[A HEN IN THE WIND screens Saturday May 4th at 5:15 pm and Sunday May 5th at 6:30 pm at the Cleveland Cinematheque.]
Review by Bob Ignizio
In post-World Warr II Japan, sometimes people have to make difficult choices to get by. Tokiko (Kinuyo Tanaka) is faced with just such a choice when her 4 year old son Hiroshi becomes sick. The boy gets better, but Tokiko is left with a sizable doctor's bill to pay. With her husband still not returned from the war, and all her valuable possessions already sold, Tokiko sees no alternative but to prostitute herself for the money.
When Tokiko tells her friend Akiko (Chieko Murata) what she did, she is somewhat surprised at how harshly she gets chastised. After all, earlier in the film Akiko had said that, “she would sell her soul” if she had a child who needed anything. When Tokiko's husband Shuichi (Shūji Sano) finally returns, things appear to be looking up for Tokiko. However, when Shuichi asks his wife how she managed to pay their son's medical bills, the woman cannot bring herself to lie to the man she has always been honest with. Again she is surprised by how harshly she is reproached for doing what she felt she had to do.
Director Yasujiro Ozu may not be surprised by the negative reactions his protagonist gets, but he is clearly in sympathy with her. This is obviously a film that deals with what would have been a real issue in Japan at the time, namely the ways that war widows and those still waiting for their husbands to be repatriated had to get by in the period immediately following the end of World War II. However, it could apply to any situation where someone has to make a difficult, perhaps personally humiliating choice out of necessity.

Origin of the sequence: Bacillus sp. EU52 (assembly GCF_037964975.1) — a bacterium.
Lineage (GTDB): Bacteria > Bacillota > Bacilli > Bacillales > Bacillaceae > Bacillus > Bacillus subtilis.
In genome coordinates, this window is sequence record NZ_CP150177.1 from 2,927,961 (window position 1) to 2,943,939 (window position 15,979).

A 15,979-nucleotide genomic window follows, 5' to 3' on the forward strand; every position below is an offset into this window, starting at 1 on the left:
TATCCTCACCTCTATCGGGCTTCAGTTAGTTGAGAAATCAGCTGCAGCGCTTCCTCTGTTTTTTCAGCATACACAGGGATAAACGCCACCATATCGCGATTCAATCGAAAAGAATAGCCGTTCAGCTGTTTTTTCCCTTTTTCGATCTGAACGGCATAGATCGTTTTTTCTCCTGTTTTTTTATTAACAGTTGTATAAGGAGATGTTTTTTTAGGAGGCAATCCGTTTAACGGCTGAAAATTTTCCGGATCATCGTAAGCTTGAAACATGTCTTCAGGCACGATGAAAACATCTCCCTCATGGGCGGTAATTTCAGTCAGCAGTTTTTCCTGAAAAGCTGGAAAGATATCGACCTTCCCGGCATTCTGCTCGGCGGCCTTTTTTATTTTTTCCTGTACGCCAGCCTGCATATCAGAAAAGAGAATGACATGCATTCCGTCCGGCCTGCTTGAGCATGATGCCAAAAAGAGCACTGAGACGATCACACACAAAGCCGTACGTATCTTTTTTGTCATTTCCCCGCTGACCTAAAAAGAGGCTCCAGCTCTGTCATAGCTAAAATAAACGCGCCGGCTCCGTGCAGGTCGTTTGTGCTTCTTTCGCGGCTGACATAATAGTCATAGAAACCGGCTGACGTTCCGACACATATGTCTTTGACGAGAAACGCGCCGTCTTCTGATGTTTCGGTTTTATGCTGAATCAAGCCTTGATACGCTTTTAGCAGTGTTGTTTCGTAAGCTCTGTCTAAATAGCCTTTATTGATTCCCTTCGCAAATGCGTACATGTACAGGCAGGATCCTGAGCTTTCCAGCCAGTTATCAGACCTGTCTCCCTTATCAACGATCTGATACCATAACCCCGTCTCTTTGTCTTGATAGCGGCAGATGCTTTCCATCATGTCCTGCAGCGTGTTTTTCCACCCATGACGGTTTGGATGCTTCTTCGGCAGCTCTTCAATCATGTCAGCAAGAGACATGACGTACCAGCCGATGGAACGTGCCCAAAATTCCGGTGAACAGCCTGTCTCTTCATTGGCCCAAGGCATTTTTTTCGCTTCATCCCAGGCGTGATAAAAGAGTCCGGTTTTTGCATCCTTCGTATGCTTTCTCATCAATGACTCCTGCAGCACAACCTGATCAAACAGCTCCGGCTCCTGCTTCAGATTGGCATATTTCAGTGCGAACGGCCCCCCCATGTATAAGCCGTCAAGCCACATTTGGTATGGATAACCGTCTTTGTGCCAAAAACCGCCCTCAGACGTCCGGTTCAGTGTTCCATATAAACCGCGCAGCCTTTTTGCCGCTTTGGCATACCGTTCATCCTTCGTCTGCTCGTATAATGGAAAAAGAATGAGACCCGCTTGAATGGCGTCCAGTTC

This was my first exposure to the films of Ozu, and while it is not one of the films generally trotted out as among his classics, it nonetheless displays his trademarks as a director: His camera is generally placed very low, barely off the ground. He has tendency to transition between shots by cutting to shots of locations and objects. There is a tendency not to show certain major events – in this case, we don't actually see Tokiko working at the brothel, but hear about it from her John afterwards. All these things were innovations at the time Ozu first did them, and his films still stand out as looking very different from even most arthouse films today.
What could easily have been an overly melodramatic plot is tempered by the believable characters and a couple of interesting subplots involving Tokiko's husband. In one, he goes to the brothel himself and meets another working girl. He finds it far easier to feel sympathy for this woman than he does for his own wife. He also discusses his problems with a friend who serves as sort of a voice of reason, albeit one that Shuichi doesn't necessarily listen to.
That HEN IN THE WIND isn't regarded as the masterpiece that many of Ozu's films are isn't surprising after seeing it. It's a good film, but ultimately feels like a lesser work from a great talent. It's also a film that can be difficult for modern viewers. Ozu may sympathize with his heroine and recognize her strength, but there's something that Shuichi does to Tokiko near the end of the film that makes it hard to root for this couple to get back together as the filmmaker seems to want us to. Different times, different cultures I suppose. But hey, who says a movie has to be perfectly in tune with modern western liberal sensibilities in order to be worth watching? Certainly not this critic. 3 out of 4 stars.